Free Lucky…kill Lucky? Endangered elephant’s life hangs in balance as animal group sues zoo

© San Antonio Zoo
The fate of Lucky the Elephant, the jewel of the San Antonio Zoo, is now in the hands of a Texas court, as it has given the green light to a lawsuit seeking her removal after 53 years. However, Lucky’s fate may be sealed, as she could die if her zoo loses the fight.

The Animal Legal Defense Fund (ALDF), a legal advocacy organization for animals, and three citizens are demanding “a Healthy and Happy Retirement” for Lucky, who they claim is forcefully kept in solitude by the zoo.

On Friday, the ALDF celebrated its first victory, as its lawsuit against the San Antonio Zoo survived a dismissal motion in the US District Court for the Western District of Texas.

Judge Xavier Rodriguez rejected the zoo’s argument that the fund, as private citizens, had no standing in filing the suit because only the US government had such powers.

The fund is accusing the zoo of harming and harassing Lucky the Elephant, who they claim is kept in “an enclosure too small to meet her needs.”

“ALDF’s lawsuit seeks to end the Zoo’s unlawful confinement of Lucky and asks the Court to order her retirement to sanctuary, where she can socialize with other elephants and enjoy a much larger, species-appropriate habitat,” the fund said.

It wants to send Lucky to an elephant sanctuary in Tennessee at the fund’s expenses, because Lucky “deserves a happy and healthy retirement.”

“We want her to live out her life living as an elephant should—with other elephants in as natural an environment as possible,” the ALDF said.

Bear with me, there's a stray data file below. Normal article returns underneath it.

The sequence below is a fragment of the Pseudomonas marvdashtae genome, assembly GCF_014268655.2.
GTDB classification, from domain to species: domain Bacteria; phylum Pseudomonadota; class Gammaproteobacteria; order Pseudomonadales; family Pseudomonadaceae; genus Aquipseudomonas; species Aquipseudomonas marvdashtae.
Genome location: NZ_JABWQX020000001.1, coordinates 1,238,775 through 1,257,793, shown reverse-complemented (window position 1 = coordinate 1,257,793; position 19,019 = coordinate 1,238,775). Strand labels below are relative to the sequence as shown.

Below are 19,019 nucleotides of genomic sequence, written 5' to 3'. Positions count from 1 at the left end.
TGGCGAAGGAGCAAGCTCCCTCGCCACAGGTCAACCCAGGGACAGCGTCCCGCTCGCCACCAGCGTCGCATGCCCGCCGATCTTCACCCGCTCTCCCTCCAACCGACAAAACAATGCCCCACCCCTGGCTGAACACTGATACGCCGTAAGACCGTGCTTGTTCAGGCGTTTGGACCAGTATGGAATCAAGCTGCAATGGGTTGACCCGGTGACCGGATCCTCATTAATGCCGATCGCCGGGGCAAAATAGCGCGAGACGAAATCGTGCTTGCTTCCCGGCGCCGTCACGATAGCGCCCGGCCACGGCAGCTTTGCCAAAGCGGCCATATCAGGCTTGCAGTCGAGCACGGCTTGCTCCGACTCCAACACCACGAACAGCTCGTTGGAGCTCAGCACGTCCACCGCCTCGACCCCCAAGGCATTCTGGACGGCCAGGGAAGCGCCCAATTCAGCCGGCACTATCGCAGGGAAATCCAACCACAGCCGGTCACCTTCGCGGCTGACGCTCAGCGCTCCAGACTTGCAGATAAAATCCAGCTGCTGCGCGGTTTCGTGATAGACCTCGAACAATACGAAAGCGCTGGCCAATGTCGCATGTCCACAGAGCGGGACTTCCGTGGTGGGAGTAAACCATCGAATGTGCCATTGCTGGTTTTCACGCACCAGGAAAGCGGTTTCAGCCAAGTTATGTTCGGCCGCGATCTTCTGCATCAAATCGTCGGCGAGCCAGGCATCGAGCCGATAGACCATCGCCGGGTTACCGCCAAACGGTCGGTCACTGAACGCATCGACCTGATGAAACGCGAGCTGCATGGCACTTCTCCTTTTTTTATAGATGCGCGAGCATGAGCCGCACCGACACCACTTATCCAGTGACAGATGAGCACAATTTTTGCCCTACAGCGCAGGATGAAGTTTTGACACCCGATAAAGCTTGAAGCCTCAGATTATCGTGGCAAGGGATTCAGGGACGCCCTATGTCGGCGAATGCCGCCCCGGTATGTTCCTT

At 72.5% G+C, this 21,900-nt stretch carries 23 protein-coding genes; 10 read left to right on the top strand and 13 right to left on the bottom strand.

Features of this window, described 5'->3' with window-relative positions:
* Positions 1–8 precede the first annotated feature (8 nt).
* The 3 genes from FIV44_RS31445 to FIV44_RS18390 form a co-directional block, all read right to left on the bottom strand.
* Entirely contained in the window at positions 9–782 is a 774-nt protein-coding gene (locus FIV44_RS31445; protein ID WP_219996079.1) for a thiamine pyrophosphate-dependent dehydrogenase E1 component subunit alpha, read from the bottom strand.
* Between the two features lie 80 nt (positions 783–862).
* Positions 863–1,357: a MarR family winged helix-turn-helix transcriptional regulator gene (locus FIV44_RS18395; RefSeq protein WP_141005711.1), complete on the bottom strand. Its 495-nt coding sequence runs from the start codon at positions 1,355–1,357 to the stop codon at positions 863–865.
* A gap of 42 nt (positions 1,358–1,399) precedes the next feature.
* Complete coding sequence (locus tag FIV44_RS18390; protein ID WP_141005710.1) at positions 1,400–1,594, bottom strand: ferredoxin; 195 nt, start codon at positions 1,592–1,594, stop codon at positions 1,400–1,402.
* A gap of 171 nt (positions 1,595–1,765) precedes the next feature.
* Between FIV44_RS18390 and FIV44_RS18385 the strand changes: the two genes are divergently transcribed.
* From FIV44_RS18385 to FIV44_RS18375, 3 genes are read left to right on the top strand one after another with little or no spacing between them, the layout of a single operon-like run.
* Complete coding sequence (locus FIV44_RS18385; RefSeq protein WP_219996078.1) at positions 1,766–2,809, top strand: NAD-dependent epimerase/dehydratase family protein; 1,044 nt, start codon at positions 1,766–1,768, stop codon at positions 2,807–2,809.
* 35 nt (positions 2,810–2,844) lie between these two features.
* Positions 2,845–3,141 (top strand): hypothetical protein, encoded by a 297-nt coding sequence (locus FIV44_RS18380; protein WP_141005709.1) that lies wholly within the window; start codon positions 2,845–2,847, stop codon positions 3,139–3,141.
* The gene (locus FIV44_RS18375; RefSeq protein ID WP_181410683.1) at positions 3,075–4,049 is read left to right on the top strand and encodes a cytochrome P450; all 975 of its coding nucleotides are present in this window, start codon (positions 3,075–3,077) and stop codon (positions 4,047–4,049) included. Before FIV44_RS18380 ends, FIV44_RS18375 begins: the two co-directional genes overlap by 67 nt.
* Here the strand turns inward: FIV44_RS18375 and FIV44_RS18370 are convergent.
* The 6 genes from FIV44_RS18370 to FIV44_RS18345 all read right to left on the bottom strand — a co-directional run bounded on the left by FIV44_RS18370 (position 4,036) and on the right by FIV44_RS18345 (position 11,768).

However, Lucky may be not so lucky if the fund wins and she leaves the zoo – her home of 53 years.

The San Antonio Zoo “exposed the truth” on its WeLoveLucky page. The zoo explained that Lucky is the last Asian Elephant they have and they will continue to keep taking care of her 24/7 despite renovation plans. While the zoo does not plan to bring in any more Asian Elephants, an endangered species, it is making sure that Lucky gets all that she needs.

Relocation to a new facility is something Lucky definitely does not need, according to the zoo. In fact, she may not survive the journey in a truck across the country or the stress of adapting to a new habitat, the zookeepers said.

“There is no question that a move from the San Antonio Zoo would be emotionally stressful and physically taxing for Lucky,” the zoo said. “IF she survived the stress of a transport at her age she would have to acclimate to a new herd (one in which she would most likely be bullied and all on the bottom of the social structure).”

The zoo has been trying to find a new friend for Lucky. However, all attempts thus far have been unsuccessful. “We have seen in the past that a perfect companion on paper does not [make] a perfect companion in reality,” it said.

Either outcome – a new friend or a new home – could lead to “serious harm” to Lucky and even an early death.

“Currently Lucky is 55 years old and has outlived the expected lifespan for her species by 9 years! This in itself is testament to the world class care she receives here,” Lucky’s caretakers said.

The fund filed the lawsuit on December 1 and now plans to proceed in discovering Lucky’s conditions of “unlawful confinement.”